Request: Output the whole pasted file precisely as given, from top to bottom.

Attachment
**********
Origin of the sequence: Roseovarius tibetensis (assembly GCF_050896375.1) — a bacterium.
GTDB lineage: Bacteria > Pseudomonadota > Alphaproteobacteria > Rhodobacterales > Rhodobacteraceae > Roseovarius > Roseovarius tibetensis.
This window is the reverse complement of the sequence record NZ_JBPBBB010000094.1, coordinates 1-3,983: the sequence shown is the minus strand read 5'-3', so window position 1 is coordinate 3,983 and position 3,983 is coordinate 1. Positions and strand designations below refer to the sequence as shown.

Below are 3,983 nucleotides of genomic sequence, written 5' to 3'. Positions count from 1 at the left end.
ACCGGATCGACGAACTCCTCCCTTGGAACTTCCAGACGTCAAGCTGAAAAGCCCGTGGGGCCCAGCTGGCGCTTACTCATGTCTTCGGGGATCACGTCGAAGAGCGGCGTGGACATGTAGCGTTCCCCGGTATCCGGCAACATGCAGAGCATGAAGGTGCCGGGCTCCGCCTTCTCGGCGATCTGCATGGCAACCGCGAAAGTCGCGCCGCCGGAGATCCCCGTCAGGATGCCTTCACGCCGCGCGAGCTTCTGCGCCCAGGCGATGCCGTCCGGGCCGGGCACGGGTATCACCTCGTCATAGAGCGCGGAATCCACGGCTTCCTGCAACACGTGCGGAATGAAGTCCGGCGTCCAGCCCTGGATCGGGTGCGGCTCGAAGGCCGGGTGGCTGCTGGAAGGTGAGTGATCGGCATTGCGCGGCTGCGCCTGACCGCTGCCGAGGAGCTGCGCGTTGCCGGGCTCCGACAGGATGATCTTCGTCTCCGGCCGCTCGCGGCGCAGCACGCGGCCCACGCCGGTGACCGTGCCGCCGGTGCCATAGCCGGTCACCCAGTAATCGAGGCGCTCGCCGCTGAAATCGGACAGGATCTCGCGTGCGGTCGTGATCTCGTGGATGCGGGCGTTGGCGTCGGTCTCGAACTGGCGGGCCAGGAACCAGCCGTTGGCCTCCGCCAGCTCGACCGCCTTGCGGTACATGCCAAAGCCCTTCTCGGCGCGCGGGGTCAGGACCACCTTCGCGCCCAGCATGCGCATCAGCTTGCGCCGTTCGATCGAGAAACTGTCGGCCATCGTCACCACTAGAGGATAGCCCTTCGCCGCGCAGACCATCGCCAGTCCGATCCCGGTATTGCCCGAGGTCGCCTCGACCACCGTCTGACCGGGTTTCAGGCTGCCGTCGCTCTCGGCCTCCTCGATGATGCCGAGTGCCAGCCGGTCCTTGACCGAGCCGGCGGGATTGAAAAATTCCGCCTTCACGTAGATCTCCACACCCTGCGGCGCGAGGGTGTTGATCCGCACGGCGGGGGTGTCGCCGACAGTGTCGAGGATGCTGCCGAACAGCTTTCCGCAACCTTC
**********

Origin of the sequence: Roseovarius tibetensis (assembly GCF_050896375.1) — a bacterium.
GTDB lineage: Bacteria > Pseudomonadota > Alphaproteobacteria > Rhodobacterales > Rhodobacteraceae > Roseovarius > Roseovarius tibetensis.
This window is the reverse complement of the sequence record NZ_JBPBBB010000094.1, coordinates 1-3,983: the sequence shown is the minus strand read 5'-3', so window position 1 is coordinate 3,983 and position 3,983 is coordinate 1. Positions and strand designations below refer to the sequence as shown.

Below are 3,983 nucleotides of genomic sequence, written 5' to 3'. Positions count from 1 at the left end.
ACCGGATCGACGAACTCCTCCCTTGGAACTTCCAGACGTCAAGCTGAAAAGCCCGTGGGGCCCAGCTGGCGCTTACTCATGTCTTCGGGGATCACGTCGAAGAGCGGCGTGGACATGTAGCGTTCCCCGGTATCCGGCAACATGCAGAGCATGAAGGTGCCGGGCTCCGCCTTCTCGGCGATCTGCATGGCAACCGCGAAAGTCGCGCCGCCGGAGATCCCCGTCAGGATGCCTTCACGCCGCGCGAGCTTCTGCGCCCAGGCGATGCCGTCCGGGCCGGGCACGGGTATCACCTCGTCATAGAGCGCGGAATCCACGGCTTCCTGCAACACGTGCGGAATGAAGTCCGGCGTCCAGCCCTGGATCGGGTGCGGCTCGAAGGCCGGGTGGCTGCTGGAAGGTGAGTGATCGGCATTGCGCGGCTGCGCCTGACCGCTGCCGAGGAGCTGCGCGTTGCCGGGCTCCGACAGGATGATCTTCGTCTCCGGCCGCTCGCGGCGCAGCACGCGGCCCACGCCGGTGACCGTGCCGCCGGTGCCATAGCCGGTCACCCAGTAATCGAGGCGCTCGCCGCTGAAATCGGACAGGATCTCGCGTGCGGTCGTGATCTCGTGGATGCGGGCGTTGGCGTCGGTCTCGAACTGGCGGGCCAGGAACCAGCCGTTGGCCTCCGCCAGCTCGACCGCCTTGCGGTACATGCCAAAGCCCTTCTCGGCGCGCGGGGTCAGGACCACCTTCGCGCCCAGCATGCGCATCAGCTTGCGCCGTTCGATCGAGAAACTGTCGGCCATCGTCACCACTAGAGGATAGCCCTTCGCCGCGCAGACCATCGCCAGTCCGATCCCGGTATTGCCCGAGGTCGCCTCGACCACCGTCTGACCGGGTTTCAGGCTGCCGTCGCTCTCGGCCTCCTCGATGATGCCGAGTGCCAGCCGGTCCTTGACCGAGCCGGCGGGATTGAAAAATTCCGCCTTCACGTAGATCTCCACACCCTGCGGCGCGAGGGTGTTGATCCGCACGGCGGGGGTGTCGCCGACAGTGTCGAGGATGCTGCCGAACAGCTTTCCGCAACCTTC